Cloistered love in the corridors of power
lands a job with the administration. She observes the Roosevelt marriage, essentially a working partnership as the president, despite his polio and his wheelchair, has other loves.
The two women are from vastly different backgrounds – Hick from a poor abusive family in South Dakota, Eleanor from American nobility. Yet theirs is a true and loving relationship, despite their respective circumstances.
In the book, the relationship with Eleanor lasts years. Neither of them, notes Hick, are “conventional beauties”, but Hick is angered by magazine pictures of the ageing Eleanor.
“Dearest,” says Eleanor, “When one has buck teeth and a weak chin, one can hardly blame the photographer.”
The Roosevelts’ hearts were in the right place – there are occasional warming references to the politics of the time and their responses.
Immersed in the difficulties of emerging from the Great Depression and Roosevelt’s New Deal, Eleanor says: “The function of democratic living is not to lower standards but to raise those that have been too low.”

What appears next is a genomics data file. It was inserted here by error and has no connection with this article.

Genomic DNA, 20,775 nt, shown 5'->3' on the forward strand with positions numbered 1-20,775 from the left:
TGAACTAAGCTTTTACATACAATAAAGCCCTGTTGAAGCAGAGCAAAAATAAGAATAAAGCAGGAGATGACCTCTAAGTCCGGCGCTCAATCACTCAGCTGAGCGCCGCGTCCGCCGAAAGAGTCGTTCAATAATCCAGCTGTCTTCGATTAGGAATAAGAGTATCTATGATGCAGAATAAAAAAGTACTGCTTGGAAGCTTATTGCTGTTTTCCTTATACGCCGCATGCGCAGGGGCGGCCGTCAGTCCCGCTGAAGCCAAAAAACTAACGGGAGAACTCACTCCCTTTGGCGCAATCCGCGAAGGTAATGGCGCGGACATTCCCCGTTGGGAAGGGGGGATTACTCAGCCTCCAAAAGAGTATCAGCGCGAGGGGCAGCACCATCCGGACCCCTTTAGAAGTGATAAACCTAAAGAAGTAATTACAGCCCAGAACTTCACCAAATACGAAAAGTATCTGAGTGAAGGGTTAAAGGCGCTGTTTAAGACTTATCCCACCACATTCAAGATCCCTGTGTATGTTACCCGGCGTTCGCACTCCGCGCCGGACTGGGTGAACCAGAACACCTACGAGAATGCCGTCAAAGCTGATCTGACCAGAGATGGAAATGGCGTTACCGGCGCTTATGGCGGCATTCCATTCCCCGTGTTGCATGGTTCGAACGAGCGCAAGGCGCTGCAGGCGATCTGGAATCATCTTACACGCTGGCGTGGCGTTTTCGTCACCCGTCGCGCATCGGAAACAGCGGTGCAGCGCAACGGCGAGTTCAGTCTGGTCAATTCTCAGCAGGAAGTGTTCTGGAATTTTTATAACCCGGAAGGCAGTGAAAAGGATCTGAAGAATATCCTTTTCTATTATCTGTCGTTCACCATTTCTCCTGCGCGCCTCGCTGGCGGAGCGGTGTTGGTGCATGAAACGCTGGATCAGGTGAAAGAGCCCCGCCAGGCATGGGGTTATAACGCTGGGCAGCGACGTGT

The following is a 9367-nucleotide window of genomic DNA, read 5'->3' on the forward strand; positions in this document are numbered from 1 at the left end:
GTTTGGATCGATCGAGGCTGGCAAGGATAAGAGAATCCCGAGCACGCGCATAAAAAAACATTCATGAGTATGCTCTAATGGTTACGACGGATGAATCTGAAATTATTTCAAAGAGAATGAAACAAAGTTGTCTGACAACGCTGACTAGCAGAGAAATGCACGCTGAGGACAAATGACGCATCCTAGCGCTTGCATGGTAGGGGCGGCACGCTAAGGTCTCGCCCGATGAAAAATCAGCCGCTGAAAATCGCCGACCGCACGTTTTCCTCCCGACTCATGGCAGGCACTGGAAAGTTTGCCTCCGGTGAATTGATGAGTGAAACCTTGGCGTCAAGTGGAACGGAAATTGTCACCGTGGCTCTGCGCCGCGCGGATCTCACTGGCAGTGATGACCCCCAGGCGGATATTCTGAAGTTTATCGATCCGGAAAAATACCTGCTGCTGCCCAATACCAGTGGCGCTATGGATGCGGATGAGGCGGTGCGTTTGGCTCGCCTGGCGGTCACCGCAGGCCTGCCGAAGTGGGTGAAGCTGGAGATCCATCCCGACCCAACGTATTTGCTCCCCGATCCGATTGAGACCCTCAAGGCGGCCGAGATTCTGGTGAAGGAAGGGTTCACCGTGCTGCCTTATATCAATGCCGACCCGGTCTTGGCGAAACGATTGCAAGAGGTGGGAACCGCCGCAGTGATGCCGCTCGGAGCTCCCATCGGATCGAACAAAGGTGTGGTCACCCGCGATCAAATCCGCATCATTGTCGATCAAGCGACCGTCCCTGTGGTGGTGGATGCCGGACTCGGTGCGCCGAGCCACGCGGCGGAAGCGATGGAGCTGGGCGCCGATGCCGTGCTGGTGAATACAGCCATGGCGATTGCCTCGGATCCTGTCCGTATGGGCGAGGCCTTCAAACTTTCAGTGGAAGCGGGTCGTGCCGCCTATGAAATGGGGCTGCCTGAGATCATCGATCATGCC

I had only the barest grasp of the Roosevelt years, and found myself doing a lot of googling. For instance, I had no idea that Roosevelt was the first US president to serve more than two terms, winning four presidential elections, the last shortly before his death in April 1945.
Before Roosevelt, there was no law that limited a president to two terms; after his death the US constitution was amended.
This is a tale of some politics as well as dogged devotion. Bloom writes beautifully. Hick says of Eleanor: “You are not just my port in the storm, which is what middle-aged women are supposed to be looking for. You are the dark and sparkling sea, and the salt, drying tight on my skin, under a bright, bleaching sun…”
So were they lovers? Who knows – but Bloom’s creation of this relationship makes for a convincing case and a great read.
Read this and other reviews by Vivien Horler on her website The Books Page (thebookspage.co.za).